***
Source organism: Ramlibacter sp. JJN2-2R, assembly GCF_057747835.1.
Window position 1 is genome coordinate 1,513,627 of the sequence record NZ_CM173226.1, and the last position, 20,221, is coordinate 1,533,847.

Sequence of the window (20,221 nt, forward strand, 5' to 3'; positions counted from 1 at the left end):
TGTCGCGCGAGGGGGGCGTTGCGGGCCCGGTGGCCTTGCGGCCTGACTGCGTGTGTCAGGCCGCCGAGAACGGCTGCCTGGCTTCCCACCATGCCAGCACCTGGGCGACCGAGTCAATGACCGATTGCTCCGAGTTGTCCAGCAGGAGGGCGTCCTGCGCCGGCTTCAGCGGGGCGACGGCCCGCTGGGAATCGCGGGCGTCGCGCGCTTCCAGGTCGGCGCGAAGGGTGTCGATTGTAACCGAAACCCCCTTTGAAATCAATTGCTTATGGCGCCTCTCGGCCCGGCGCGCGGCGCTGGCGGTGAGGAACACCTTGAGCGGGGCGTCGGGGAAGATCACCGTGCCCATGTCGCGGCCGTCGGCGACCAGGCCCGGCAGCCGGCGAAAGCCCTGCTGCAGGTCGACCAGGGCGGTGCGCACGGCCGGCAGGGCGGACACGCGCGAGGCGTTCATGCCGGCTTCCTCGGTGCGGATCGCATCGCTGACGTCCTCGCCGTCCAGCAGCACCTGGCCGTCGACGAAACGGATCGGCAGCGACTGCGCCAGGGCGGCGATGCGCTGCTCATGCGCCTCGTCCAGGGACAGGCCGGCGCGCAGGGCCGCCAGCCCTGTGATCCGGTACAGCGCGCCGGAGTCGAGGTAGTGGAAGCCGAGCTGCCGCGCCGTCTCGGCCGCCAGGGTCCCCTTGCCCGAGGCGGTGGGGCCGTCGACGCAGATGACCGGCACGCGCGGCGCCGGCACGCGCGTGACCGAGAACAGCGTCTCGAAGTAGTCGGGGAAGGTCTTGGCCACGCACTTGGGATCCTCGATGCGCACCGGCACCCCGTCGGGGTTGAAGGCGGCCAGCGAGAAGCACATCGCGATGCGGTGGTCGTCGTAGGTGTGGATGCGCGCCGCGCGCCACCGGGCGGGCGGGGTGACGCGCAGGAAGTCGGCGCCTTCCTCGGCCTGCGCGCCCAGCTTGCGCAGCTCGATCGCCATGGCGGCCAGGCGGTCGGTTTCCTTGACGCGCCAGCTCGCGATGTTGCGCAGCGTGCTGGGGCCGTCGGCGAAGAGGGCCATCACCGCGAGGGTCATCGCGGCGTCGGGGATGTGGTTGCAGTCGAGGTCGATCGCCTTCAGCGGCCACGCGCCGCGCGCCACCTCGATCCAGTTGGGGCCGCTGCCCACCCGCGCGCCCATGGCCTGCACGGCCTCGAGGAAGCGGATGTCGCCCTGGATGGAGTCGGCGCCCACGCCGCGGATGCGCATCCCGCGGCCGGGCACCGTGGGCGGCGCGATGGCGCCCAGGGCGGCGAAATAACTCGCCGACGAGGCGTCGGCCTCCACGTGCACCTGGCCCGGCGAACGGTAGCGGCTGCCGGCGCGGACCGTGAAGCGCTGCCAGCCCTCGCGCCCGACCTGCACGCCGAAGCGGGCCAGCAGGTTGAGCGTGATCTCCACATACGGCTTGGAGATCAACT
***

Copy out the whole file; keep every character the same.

Source organism: Ramlibacter sp. JJN2-2R, assembly GCF_057747835.1.
Window position 1 is genome coordinate 1,513,627 of the sequence record NZ_CM173226.1, and the last position, 20,221, is coordinate 1,533,847.

Sequence of the window (20,221 nt, forward strand, 5' to 3'; positions counted from 1 at the left end):
TGTCGCGCGAGGGGGGCGTTGCGGGCCCGGTGGCCTTGCGGCCTGACTGCGTGTGTCAGGCCGCCGAGAACGGCTGCCTGGCTTCCCACCATGCCAGCACCTGGGCGACCGAGTCAATGACCGATTGCTCCGAGTTGTCCAGCAGGAGGGCGTCCTGCGCCGGCTTCAGCGGGGCGACGGCCCGCTGGGAATCGCGGGCGTCGCGCGCTTCCAGGTCGGCGCGAAGGGTGTCGATTGTAACCGAAACCCCCTTTGAAATCAATTGCTTATGGCGCCTCTCGGCCCGGCGCGCGGCGCTGGCGGTGAGGAACACCTTGAGCGGGGCGTCGGGGAAGATCACCGTGCCCATGTCGCGGCCGTCGGCGACCAGGCCCGGCAGCCGGCGAAAGCCCTGCTGCAGGTCGACCAGGGCGGTGCGCACGGCCGGCAGGGCGGACACGCGCGAGGCGTTCATGCCGGCTTCCTCGGTGCGGATCGCATCGCTGACGTCCTCGCCGTCCAGCAGCACCTGGCCGTCGACGAAACGGATCGGCAGCGACTGCGCCAGGGCGGCGATGCGCTGCTCATGCGCCTCGTCCAGGGACAGGCCGGCGCGCAGGGCCGCCAGCCCTGTGATCCGGTACAGCGCGCCGGAGTCGAGGTAGTGGAAGCCGAGCTGCCGCGCCGTCTCGGCCGCCAGGGTCCCCTTGCCCGAGGCGGTGGGGCCGTCGACGCAGATGACCGGCACGCGCGGCGCCGGCACGCGCGTGACCGAGAACAGCGTCTCGAAGTAGTCGGGGAAGGTCTTGGCCACGCACTTGGGATCCTCGATGCGCACCGGCACCCCGTCGGGGTTGAAGGCGGCCAGCGAGAAGCACATCGCGATGCGGTGGTCGTCGTAGGTGTGGATGCGCGCCGCGCGCCACCGGGCGGGCGGGGTGACGCGCAGGAAGTCGGCGCCTTCCTCGGCCTGCGCGCCCAGCTTGCGCAGCTCGATCGCCATGGCGGCCAGGCGGTCGGTTTCCTTGACGCGCCAGCTCGCGATGTTGCGCAGCGTGCTGGGGCCGTCGGCGAAGAGGGCCATCACCGCGAGGGTCATCGCGGCGTCGGGGATGTGGTTGCAGTCGAGGTCGATCGCCTTCAGCGGCCACGCGCCGCGCGCCACCTCGATCCAGTTGGGGCCGCTGCCCACCCGCGCGCCCATGGCCTGCACGGCCTCGAGGAAGCGGATGTCGCCCTGGATGGAGTCGGCGCCCACGCCGCGGATGCGCATCCCGCGGCCGGGCACCGTGGGCGGCGCGATGGCGCCCAGGGCGGCGAAATAACTCGCCGACGAGGCGTCGGCCTCCACGTGCACCTGGCCCGGCGAACGGTAGCGGCTGCCGGCGCGGACCGTGAAGCGCTGCCAGCCCTCGCGCCCGACCTGCACGCCGAAGCGGGCCAGCAGGTTGAGCGTGATCTCCACATACGGCTTGGAGATCAACT